Interior Minister Rana Sanaullah during a press conference flanked by officials of the Federal Investigation Agency in Islamabad, said that Khan tried to “threaten” the government and institutions to “get a date for the elections”, but failed in this regard.

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The minister said that after all the PTI leader’s tactics failed, he has now resorted to a long march.

“He made many speeches and used the word ‘neutral’. But when all this failed, he had no choice but to try something else,” Sanaullah said.

He warned that “strict action will be taken if they try to break the law and create a law and order situation in the capital.” it will prevent them from exercising their democratic right.

Climate Change Minister Sherry Rehman said Khan considers himself to be “above the law and the Constitution” as he accused the PTI leader of feeding lies.

Rehman said that Imran was a “fascist” who considered himself the “king”. “That’s why it drives people to violence,” he added.

PTI Secretary General Asad Umar earlier told the media in Lahore that the protest would be peaceful. He said that the party has decided to dedicate the march to the slain journalist Sharif.

The country was faced with different versions about the murder of the journalist Sharif in Kenya and indirect allegations against the armed forces.

Former information minister Fawad Chaudhry said the PTI’s long march had only one agenda – fresh elections.

The PTI leader told Dawn News that the people of Pakistan wanted new elections to be held. “People came out in hundreds and thousands. This is our fight for true freedom,” he said.

He told the “managers” of the incumbent government that they were facing a “flood of people” against which no one could stand.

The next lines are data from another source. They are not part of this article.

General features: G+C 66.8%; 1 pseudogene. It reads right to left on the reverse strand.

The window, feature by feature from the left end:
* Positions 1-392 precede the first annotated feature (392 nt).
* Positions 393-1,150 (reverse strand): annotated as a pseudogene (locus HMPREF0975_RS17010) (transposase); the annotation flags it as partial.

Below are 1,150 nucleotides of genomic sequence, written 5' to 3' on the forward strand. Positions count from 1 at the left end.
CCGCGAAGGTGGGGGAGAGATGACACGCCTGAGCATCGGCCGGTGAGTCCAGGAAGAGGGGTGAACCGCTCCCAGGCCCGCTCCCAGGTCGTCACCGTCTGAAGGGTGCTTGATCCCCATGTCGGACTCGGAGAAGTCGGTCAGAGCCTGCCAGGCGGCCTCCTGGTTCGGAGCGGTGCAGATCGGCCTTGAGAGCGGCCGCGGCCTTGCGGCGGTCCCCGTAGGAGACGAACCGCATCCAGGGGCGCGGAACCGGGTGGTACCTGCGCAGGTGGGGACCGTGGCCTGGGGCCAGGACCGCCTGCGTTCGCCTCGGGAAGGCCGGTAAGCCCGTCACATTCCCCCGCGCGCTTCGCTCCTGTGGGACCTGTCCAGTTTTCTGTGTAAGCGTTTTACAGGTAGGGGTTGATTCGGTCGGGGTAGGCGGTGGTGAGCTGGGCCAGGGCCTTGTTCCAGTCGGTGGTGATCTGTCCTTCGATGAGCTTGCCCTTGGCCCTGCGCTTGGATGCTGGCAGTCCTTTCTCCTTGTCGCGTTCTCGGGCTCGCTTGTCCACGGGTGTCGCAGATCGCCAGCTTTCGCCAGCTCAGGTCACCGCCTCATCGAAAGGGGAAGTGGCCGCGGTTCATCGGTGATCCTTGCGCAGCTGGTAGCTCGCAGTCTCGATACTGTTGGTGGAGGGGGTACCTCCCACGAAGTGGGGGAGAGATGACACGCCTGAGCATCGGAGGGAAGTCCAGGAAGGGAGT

“Your managers, listen carefully. This is a flood of people and no one can be against it,” he said while addressing the protesters as their march reached Ichhra in Lahore.

During a brief stopover at Lahore’s Ichhra, Khan delivered another fiery speech, this time aimed at the government.

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“They steal money, go abroad, come back after getting an NRO and then come back [to power] again,” Khan said from atop his container as Shah Mahmood Qureshi stood behind him.

“What do they think of us? What are we bher bakriyan (stupid)? Those who stole billions from our country and live in mansions in London are made Prime Minister,” he said.

Meanwhile, the Pakistan Electronic Media Regulatory Authority (Pemra) has ordered television channels not to air live broadcast programs and other content, especially while covering the speeches of PTI leaders and the long march.

The Pemra said while monitoring the broadcast on Friday, it was observed during a speech “statements against state institutions were broadcast live” in violation of the code of conduct and court order.

He ordered television channels to refrain from “broadcasting content that [is] it is equivalent to the malignancy / misfortune of the state institutions (warnings or inadvertences) and to sensitize their editorial boards, directors (new and programming), offices and journalists in the field to respect these directives.

Pemra has warned of legal action, leading to the suspension and revocation of licenses, in case of non-compliance.

Khan called for early elections and threatened a protest march to Islamabad to enforce his demands if the government did not give a date for the elections. The mandate of the National Assembly ends in August 2023 and new elections should be held within 60 days.

Khan, who was ousted from power in April after losing a vote of no confidence in his leadership, spoke of a “threatening letter” from the United States and claimed it was part of a foreign conspiracy to oust him because it was not accepted to follow an independent foreign policy. The United States has unequivocally rejected the allegations.

(Except for the headline, this story has not been edited by NDTV staff and is published by a syndicated feed.)